A SURVEY has found that one in three people in England are worried about basic levels of safety in healthcare with someone they know having experienced a serious mistake, abuse or preventable illness or death – despite 75 per cent saying they get good quality care out of the NHS.
These findings are reported in the first annual report to parliament from Healthwatch England, a consumer health and social care organisation representing 152 local patient groups.
The survey of 2,286 people conducted by YouGov also found that over half of those experiencing poor care in the last three years did not report it because they said they did not trust the system to act, and 61 per cent did not feel they had a clear way of providing feedback on a service. Around half of the respondents felt that that NHS (49%) and social care (48%) staff should treat people who use these services with greater dignity and respect.
Despite the 75 per cent approval rating public, 94 per cent of the public think NHS and social care services could be improved and almost 90 per cent think that the healthcare system needs to change.
Healthwatch England has come up with a set of eight consumer rights to “help people become more empowered and engaged and help service providers and commissioners focus on the things that matter most to users and their carers”. These are:
- the right to essential services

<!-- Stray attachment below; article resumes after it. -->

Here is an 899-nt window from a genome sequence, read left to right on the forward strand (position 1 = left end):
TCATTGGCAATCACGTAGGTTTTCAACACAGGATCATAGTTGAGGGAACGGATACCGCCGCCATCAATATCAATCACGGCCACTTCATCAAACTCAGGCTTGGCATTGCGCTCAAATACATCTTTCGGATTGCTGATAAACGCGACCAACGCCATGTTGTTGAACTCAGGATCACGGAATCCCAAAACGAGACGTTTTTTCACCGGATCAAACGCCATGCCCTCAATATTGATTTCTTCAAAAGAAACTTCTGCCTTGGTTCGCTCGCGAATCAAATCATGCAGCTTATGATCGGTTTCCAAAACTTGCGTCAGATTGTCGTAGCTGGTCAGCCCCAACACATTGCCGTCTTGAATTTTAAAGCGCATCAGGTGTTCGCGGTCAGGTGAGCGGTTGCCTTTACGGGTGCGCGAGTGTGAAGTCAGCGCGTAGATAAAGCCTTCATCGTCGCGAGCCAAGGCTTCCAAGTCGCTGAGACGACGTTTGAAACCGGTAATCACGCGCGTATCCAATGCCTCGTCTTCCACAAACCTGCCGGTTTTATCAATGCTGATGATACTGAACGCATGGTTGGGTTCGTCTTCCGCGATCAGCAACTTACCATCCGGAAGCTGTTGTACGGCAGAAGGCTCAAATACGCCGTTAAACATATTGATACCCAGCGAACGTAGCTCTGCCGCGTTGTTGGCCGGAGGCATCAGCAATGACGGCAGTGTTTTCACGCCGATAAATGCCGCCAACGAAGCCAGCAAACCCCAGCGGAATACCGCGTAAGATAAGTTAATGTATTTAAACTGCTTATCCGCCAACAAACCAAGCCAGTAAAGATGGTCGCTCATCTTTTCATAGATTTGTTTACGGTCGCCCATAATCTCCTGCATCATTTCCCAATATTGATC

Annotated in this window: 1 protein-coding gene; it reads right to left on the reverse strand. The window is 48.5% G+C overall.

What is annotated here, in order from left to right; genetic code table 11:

- the right to access
- the right to a safe, dignified and quality service
- the right to information and education
- the right to choose
- the right to be listened to
- the right to be involved
- the right to live in a healthy environment.
Anna Bradley, Chair of Healthwatch England, said: "Whether we are visiting A&E or require meals on wheels, the problem is the same. Few of us know what to expect from our care.
"Just seeing ourselves as having rights changes the game. It gets us thinking differently, asking different types of questions and helps us demand the standard of treatment and care we deserve.
"We all need to stop acting like grateful patients and care users, and start to see ourselves as savvy consumers, insisting on our right to safe, dignified and high quality care.
“We are using this report to kick-off a national conversation around consumer rights in health and social care. Over the next 12 months, we will be collecting evidence from across the network of 152 local Healthwatch on whether or not these rights are being respected and will report our findings to Parliament."